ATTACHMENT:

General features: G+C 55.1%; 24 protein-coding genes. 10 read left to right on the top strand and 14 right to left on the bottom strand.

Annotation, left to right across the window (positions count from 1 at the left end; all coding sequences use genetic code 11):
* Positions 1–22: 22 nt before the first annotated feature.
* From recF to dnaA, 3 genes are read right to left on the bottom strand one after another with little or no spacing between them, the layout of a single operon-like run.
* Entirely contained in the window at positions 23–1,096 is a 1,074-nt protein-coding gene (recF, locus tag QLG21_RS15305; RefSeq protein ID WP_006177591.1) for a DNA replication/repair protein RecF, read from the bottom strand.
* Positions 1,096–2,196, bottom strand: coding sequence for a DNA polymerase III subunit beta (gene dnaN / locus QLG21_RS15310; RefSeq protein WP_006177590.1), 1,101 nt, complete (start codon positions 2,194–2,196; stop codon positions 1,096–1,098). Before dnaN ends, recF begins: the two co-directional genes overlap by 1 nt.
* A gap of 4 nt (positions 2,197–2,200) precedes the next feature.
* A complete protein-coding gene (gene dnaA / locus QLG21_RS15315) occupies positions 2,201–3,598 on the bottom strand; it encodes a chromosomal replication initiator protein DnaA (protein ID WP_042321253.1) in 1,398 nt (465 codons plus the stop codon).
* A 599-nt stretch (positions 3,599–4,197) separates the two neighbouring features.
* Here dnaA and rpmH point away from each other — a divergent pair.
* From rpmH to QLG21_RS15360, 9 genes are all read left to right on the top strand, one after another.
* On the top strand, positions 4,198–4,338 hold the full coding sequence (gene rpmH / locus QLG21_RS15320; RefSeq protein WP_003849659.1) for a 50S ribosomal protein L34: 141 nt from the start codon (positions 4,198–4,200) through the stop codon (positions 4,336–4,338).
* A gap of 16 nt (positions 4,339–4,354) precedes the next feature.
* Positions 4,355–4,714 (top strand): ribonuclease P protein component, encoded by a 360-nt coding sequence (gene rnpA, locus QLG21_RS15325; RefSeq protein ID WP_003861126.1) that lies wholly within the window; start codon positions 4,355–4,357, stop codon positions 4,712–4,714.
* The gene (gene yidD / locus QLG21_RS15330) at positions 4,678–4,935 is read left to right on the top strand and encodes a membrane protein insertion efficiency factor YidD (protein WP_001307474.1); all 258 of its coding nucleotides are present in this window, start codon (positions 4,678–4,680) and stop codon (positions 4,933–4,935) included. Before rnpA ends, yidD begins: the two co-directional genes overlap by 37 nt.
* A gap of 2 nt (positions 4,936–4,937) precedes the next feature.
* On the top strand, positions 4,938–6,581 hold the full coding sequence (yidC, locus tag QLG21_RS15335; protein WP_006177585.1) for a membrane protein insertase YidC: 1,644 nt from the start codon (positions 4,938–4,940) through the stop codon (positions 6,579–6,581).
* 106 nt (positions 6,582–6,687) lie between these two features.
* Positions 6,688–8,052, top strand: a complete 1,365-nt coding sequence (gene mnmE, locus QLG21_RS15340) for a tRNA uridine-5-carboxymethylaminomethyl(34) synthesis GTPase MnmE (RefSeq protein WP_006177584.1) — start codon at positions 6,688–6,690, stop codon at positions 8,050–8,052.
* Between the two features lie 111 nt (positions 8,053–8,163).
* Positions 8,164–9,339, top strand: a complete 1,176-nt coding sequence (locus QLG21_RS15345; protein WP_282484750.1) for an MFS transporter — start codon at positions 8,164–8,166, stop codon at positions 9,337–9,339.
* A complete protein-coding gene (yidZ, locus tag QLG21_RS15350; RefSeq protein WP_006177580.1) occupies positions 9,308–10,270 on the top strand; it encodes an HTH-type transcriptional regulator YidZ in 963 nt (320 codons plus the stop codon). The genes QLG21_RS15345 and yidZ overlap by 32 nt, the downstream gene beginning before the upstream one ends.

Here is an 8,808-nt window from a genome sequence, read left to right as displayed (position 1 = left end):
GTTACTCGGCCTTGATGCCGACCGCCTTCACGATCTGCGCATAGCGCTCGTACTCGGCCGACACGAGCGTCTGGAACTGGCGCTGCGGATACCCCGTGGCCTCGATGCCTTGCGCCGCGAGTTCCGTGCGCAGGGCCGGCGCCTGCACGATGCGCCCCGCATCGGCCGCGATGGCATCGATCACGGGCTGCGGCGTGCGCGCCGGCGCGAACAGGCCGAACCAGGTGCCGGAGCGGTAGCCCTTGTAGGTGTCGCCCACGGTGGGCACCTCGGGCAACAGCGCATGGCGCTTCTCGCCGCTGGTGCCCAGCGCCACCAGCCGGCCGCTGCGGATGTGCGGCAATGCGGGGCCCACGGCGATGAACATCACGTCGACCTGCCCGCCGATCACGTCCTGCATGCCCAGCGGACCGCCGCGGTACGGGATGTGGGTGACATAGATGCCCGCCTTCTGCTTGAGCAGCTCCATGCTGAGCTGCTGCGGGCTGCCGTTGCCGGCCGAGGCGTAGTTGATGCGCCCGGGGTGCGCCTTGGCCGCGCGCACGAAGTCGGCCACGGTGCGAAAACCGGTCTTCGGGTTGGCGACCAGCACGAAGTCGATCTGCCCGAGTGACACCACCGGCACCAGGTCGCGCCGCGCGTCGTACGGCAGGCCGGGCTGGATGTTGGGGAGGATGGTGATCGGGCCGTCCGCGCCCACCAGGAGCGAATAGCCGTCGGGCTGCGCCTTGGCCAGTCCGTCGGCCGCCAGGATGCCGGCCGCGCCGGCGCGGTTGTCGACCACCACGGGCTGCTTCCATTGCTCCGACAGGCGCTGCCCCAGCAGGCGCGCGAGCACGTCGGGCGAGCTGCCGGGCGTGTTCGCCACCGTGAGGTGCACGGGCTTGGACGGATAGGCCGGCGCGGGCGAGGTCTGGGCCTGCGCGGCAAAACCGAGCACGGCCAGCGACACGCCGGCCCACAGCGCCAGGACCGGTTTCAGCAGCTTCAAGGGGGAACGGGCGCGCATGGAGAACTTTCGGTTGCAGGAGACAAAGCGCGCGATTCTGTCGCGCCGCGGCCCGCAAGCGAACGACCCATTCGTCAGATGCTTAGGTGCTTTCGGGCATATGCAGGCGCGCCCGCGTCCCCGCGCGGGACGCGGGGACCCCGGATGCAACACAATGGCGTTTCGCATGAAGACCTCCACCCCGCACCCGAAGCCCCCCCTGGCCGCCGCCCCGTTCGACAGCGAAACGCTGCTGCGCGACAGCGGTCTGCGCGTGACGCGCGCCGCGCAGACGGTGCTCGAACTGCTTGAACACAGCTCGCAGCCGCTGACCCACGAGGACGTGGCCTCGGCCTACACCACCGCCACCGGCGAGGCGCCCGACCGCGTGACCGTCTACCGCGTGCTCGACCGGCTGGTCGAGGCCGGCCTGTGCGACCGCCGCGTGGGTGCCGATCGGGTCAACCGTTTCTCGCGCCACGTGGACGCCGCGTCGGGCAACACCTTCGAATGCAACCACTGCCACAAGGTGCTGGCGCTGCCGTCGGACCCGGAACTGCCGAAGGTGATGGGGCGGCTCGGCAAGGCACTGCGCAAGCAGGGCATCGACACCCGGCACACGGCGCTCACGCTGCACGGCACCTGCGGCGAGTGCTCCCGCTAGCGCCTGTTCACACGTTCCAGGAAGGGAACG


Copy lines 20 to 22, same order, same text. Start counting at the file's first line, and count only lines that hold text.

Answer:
* Between the two features lie 111 nt (positions 8,053–8,163).
* Positions 8,164–9,339, top strand: a complete 1,176-nt coding sequence (locus QLG21_RS15345; protein WP_282484750.1) for an MFS transporter — start codon at positions 8,164–8,166, stop codon at positions 9,337–9,339.
* A complete protein-coding gene (yidZ, locus tag QLG21_RS15350; RefSeq protein WP_006177580.1) occupies positions 9,308–10,270 on the top strand; it encodes an HTH-type transcriptional regulator YidZ in 963 nt (320 codons plus the stop codon). The genes QLG21_RS15345 and yidZ overlap by 32 nt, the downstream gene beginning before the upstream one ends.